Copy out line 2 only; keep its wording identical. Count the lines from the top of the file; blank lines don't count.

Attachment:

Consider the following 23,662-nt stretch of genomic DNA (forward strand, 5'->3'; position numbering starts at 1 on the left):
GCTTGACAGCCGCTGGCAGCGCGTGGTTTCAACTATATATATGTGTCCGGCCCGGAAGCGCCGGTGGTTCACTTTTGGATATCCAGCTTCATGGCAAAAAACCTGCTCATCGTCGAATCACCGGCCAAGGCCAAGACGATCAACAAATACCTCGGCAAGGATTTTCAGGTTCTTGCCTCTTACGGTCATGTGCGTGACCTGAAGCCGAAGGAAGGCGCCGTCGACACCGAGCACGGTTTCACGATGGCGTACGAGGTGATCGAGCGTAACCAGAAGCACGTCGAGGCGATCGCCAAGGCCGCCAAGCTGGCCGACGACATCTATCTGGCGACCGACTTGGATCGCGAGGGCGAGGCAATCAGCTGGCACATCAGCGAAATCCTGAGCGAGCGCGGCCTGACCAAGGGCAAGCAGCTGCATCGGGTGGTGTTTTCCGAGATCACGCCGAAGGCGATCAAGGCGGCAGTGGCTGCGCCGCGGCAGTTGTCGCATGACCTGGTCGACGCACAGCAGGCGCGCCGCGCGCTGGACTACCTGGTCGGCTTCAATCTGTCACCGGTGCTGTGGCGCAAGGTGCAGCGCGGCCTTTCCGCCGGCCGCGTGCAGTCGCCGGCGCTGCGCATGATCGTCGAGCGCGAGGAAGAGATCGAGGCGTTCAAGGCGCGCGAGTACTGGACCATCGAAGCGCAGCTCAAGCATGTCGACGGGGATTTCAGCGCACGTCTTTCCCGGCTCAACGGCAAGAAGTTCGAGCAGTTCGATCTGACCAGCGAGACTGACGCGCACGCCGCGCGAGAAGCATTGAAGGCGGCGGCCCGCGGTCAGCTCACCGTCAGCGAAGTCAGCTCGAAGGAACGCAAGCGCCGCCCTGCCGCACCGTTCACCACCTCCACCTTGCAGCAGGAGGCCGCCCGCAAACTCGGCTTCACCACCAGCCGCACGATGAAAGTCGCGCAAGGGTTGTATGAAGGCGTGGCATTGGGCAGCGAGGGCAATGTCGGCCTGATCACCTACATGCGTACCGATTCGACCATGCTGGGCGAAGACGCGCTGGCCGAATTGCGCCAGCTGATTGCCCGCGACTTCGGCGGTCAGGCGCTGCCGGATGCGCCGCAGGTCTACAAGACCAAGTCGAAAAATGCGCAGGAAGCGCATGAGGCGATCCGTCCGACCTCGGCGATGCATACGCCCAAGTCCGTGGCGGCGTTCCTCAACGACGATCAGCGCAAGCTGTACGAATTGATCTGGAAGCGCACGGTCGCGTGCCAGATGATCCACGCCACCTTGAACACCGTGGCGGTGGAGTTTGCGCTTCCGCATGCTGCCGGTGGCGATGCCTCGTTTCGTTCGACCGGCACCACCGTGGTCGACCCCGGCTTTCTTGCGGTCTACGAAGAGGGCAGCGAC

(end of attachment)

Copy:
GCTTGACAGCCGCTGGCAGCGCGTGGTTTCAACTATATATATGTGTCCGGCCCGGAAGCGCCGGTGGTTCACTTTTGGATATCCAGCTTCATGGCAAAAAACCTGCTCATCGTCGAATCACCGGCCAAGGCCAAGACGATCAACAAATACCTCGGCAAGGATTTTCAGGTTCTTGCCTCTTACGGTCATGTGCGTGACCTGAAGCCGAAGGAAGGCGCCGTCGACACCGAGCACGGTTTCACGATGGCGTACGAGGTGATCGAGCGTAACCAGAAGCACGTCGAGGCGATCGCCAAGGCCGCCAAGCTGGCCGACGACATCTATCTGGCGACCGACTTGGATCGCGAGGGCGAGGCAATCAGCTGGCACATCAGCGAAATCCTGAGCGAGCGCGGCCTGACCAAGGGCAAGCAGCTGCATCGGGTGGTGTTTTCCGAGATCACGCCGAAGGCGATCAAGGCGGCAGTGGCTGCGCCGCGGCAGTTGTCGCATGACCTGGTCGACGCACAGCAGGCGCGCCGCGCGCTGGACTACCTGGTCGGCTTCAATCTGTCACCGGTGCTGTGGCGCAAGGTGCAGCGCGGCCTTTCCGCCGGCCGCGTGCAGTCGCCGGCGCTGCGCATGATCGTCGAGCGCGAGGAAGAGATCGAGGCGTTCAAGGCGCGCGAGTACTGGACCATCGAAGCGCAGCTCAAGCATGTCGACGGGGATTTCAGCGCACGTCTTTCCCGGCTCAACGGCAAGAAGTTCGAGCAGTTCGATCTGACCAGCGAGACTGACGCGCACGCCGCGCGAGAAGCATTGAAGGCGGCGGCCCGCGGTCAGCTCACCGTCAGCGAAGTCAGCTCGAAGGAACGCAAGCGCCGCCCTGCCGCACCGTTCACCACCTCCACCTTGCAGCAGGAGGCCGCCCGCAAACTCGGCTTCACCACCAGCCGCACGATGAAAGTCGCGCAAGGGTTGTATGAAGGCGTGGCATTGGGCAGCGAGGGCAATGTCGGCCTGATCACCTACATGCGTACCGATTCGACCATGCTGGGCGAAGACGCGCTGGCCGAATTGCGCCAGCTGATTGCCCGCGACTTCGGCGGTCAGGCGCTGCCGGATGCGCCGCAGGTCTACAAGACCAAGTCGAAAAATGCGCAGGAAGCGCATGAGGCGATCCGTCCGACCTCGGCGATGCATACGCCCAAGTCCGTGGCGGCGTTCCTCAACGACGATCAGCGCAAGCTGTACGAATTGATCTGGAAGCGCACGGTCGCGTGCCAGATGATCCACGCCACCTTGAACACCGTGGCGGTGGAGTTTGCGCTTCCGCATGCTGCCGGTGGCGATGCCTCGTTTCGTTCGACCGGCACCACCGTGGTCGACCCCGGCTTTCTTGCGGTCTACGAAGAGGGCAGCGAC